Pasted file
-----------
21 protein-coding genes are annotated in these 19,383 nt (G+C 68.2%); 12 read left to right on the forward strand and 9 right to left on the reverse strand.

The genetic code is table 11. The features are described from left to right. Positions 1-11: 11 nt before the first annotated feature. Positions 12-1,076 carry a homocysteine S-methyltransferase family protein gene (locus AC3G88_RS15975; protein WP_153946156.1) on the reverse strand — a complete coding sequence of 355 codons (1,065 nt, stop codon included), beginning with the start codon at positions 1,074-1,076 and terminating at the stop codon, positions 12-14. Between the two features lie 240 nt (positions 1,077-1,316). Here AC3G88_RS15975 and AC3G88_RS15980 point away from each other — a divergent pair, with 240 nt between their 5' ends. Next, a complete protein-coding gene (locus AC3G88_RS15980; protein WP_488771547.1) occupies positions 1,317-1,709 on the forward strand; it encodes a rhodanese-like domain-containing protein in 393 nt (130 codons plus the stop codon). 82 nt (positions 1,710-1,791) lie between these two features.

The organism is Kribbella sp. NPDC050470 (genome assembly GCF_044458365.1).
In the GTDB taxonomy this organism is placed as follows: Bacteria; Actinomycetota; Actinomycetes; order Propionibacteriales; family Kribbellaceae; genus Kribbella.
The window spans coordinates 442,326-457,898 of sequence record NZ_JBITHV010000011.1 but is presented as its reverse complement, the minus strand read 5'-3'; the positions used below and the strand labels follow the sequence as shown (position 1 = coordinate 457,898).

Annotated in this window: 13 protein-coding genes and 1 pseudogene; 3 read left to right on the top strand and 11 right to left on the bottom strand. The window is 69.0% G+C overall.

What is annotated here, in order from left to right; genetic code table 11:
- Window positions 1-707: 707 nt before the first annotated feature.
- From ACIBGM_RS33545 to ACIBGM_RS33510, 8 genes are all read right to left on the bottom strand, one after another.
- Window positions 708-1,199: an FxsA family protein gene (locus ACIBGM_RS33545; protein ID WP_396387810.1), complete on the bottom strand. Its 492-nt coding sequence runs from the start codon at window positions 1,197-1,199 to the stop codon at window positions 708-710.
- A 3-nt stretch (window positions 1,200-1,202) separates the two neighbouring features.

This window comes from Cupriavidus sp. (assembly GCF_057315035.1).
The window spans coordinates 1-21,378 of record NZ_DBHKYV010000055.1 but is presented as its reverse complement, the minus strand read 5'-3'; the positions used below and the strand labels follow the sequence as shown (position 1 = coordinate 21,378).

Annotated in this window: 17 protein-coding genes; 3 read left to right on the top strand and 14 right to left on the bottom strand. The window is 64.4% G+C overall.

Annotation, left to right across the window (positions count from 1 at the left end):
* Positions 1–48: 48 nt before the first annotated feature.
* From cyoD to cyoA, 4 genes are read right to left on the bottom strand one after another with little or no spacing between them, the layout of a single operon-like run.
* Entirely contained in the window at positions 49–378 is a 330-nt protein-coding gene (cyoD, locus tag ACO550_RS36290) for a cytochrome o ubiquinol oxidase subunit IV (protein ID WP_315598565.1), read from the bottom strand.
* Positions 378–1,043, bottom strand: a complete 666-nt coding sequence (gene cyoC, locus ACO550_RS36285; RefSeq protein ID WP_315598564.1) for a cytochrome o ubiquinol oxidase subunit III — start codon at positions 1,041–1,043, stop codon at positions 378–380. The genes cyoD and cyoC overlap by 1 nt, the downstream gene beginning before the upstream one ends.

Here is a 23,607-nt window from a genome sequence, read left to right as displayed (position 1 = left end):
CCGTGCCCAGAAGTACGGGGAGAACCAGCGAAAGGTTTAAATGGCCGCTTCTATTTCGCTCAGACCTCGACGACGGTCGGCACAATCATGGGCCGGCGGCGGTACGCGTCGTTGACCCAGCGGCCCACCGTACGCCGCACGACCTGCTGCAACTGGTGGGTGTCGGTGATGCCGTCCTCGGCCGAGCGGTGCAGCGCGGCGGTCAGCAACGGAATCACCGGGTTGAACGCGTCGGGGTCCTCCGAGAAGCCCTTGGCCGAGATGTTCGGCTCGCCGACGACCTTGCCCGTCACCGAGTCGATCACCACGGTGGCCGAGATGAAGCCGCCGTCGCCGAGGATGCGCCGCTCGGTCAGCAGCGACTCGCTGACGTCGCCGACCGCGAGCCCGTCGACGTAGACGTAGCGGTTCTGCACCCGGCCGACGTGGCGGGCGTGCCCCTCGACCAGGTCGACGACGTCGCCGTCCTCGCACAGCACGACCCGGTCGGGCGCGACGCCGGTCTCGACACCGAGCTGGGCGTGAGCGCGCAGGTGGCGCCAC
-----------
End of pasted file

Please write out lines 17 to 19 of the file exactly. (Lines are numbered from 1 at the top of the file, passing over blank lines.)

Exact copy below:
* From cyoD to cyoA, 4 genes are read right to left on the bottom strand one after another with little or no spacing between them, the layout of a single operon-like run.
* Entirely contained in the window at positions 49–378 is a 330-nt protein-coding gene (cyoD, locus tag ACO550_RS36290) for a cytochrome o ubiquinol oxidase subunit IV (protein ID WP_315598565.1), read from the bottom strand.
* Positions 378–1,043, bottom strand: a complete 666-nt coding sequence (gene cyoC, locus ACO550_RS36285; RefSeq protein ID WP_315598564.1) for a cytochrome o ubiquinol oxidase subunit III — start codon at positions 1,041–1,043, stop codon at positions 378–380. The genes cyoD and cyoC overlap by 1 nt, the downstream gene beginning before the upstream one ends.